Sticks and stones will break my bones, but words will break my heart and soul. Let’s face it -- if you have an ex that you share children with, you’re going to have to have some sort of contact with them.
And chances are, if you’re no longer with your co-parent -- there’s a reason. No matter what drama went down, no matter who hurt whose feelings, no matter what was said pre-split, you can be sure of one thing: Your ex will say things that hurt.
My ex used to say things that I thought were horrible, but as soon as he said he was only joking, or that I took it the wrong way, I was eager and ready to forgive and forget. After a while, I stopped believing him. How many times can you say, “It hurts me when you say that,” and have them repeat it, or tell you they don’t remember saying that, or whatever, before you start to believe it’s intentional?
I don’t know. Maybe it wasn’t. It doesn’t matter anymore.
Toward the end of my marriage, I got really good at dodging bullets. I tried not to take things personally, but it was exhausting with all the psychological and emotional ducking and maneuvering.
We tried counseling and it was a disaster. Going to our church wasn’t an option -- for me at least.
The things he said that hurt me were reason number 293 why I left. The first six months or so of our separation, I tried to limit my contact with him, to give him less opportunity to wound me. It was better, but sometimes the things he said really stung.
But something’s been happening recently -- I’m me again. I’m comfortable in my skin for the first time in years. I stopped obsessing over whether he meant to deliberately hurt me or not. It just doesn’t matter. So long as he’s a good dad to our daughters, and respects me as their mother, I don’t really care if he loves me, hates me, or is indifferent to me.
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And something amazing happened last weekend. I went to his place, the home we shared together for more than seven years, to pick up some of my stuff that’s still there. Stuff that he has lectured me on owning through the years. Stuff that I feel like I fought tooth and nail to keep. Stuff he has ridiculed. And he was upset that I was taking it.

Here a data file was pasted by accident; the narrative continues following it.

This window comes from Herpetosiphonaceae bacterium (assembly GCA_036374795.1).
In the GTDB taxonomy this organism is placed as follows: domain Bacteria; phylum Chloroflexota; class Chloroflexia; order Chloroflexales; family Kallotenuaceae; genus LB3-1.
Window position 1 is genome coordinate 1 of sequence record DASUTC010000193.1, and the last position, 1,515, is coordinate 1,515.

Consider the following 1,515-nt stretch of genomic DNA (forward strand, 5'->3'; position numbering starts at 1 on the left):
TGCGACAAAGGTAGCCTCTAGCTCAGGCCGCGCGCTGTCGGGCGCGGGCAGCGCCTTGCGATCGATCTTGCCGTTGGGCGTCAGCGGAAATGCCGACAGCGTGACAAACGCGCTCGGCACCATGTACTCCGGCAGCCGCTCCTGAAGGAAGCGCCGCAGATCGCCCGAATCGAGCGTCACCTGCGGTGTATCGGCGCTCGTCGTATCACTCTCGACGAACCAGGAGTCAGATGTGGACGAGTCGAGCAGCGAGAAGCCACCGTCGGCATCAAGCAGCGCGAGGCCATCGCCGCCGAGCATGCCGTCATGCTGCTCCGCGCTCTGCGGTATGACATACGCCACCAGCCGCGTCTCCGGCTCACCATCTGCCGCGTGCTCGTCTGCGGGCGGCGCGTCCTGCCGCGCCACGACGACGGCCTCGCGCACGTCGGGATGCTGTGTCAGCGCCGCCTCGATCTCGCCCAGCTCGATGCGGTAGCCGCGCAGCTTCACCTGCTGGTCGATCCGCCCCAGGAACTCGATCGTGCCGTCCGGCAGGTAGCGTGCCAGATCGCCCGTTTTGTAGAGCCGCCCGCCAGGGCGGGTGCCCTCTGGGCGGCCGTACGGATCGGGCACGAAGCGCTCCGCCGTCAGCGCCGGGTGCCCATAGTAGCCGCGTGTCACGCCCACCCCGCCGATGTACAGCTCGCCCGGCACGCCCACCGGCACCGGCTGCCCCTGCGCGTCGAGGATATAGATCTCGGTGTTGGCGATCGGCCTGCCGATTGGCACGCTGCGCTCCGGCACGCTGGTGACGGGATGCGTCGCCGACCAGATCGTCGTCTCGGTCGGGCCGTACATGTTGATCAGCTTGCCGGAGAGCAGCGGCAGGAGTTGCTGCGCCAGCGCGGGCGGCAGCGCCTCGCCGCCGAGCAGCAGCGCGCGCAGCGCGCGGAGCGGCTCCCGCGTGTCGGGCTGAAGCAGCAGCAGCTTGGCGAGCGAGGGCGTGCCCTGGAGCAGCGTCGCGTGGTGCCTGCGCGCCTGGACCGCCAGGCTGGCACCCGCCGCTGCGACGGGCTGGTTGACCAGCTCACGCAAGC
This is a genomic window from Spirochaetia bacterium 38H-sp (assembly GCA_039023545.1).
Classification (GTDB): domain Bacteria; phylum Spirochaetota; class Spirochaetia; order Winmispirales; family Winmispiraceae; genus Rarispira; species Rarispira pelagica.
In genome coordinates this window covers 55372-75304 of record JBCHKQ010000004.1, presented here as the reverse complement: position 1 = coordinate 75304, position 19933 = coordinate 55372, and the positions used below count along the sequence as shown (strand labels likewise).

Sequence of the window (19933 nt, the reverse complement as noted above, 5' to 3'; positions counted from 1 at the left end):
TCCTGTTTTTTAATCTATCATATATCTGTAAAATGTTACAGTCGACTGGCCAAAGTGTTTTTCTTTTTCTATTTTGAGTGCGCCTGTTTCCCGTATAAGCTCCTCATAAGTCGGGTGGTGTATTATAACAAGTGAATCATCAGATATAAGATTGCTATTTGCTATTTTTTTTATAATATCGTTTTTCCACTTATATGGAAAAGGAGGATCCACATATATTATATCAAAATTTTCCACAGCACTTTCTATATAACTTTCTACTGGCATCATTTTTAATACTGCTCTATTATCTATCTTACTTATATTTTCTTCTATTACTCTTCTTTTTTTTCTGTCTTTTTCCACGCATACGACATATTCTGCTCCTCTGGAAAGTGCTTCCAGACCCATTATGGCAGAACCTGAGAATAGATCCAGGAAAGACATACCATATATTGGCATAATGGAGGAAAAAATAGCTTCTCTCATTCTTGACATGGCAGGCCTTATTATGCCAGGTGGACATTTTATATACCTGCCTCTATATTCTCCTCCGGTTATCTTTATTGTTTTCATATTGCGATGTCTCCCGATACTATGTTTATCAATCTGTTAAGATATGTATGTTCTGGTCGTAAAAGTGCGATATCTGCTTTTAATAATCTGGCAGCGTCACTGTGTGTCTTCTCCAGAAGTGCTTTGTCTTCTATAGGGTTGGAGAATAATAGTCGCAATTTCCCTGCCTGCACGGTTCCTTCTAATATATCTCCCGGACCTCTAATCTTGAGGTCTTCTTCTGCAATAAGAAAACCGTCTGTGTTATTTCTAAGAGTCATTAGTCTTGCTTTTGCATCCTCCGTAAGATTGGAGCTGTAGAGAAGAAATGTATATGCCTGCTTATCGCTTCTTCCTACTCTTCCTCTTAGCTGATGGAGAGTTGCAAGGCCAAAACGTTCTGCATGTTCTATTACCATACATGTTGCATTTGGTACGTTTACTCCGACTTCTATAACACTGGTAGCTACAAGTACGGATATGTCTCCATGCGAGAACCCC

Like really upset. And then the words came. The words that once upon a time would’ve bled me dry of tears. Words that he would later tell me I took out of context, or that he didn’t remember saying, or that were just his feelings that I was now invalidating.
After years of dodging bullets and trying to pretend they didn’t really exist, I felt like Neo in The Matrix, when he finally “sees” the code the way it is, and doesn’t have to do the fancy shmancy bullet-dodging anymore.
I stopped those word bullets in their path, plucked one out of the air, and thought, “Really? These used to hurt me? Huh.”
Then I packed up my stuff. He even helped! Kudos.
Bottom line -- when things get so bad in a marriage that you call it quits, you wonder if you’ll ever be able to move on from this person that you went from loving so much to being confused by all the time to just really not liking at all. This person that has devastated you and shattered your dreams and just made you feel plain old unlovable.
It may take months or years, but eventually you’ll find yourself in a situation where you realize all the old buttons don’t work anymore. You’ve grown and changed too much. You'll stop metaphorical bullets with your brain.
It’s kinda awesome.
How did you know you were finally over an ex?
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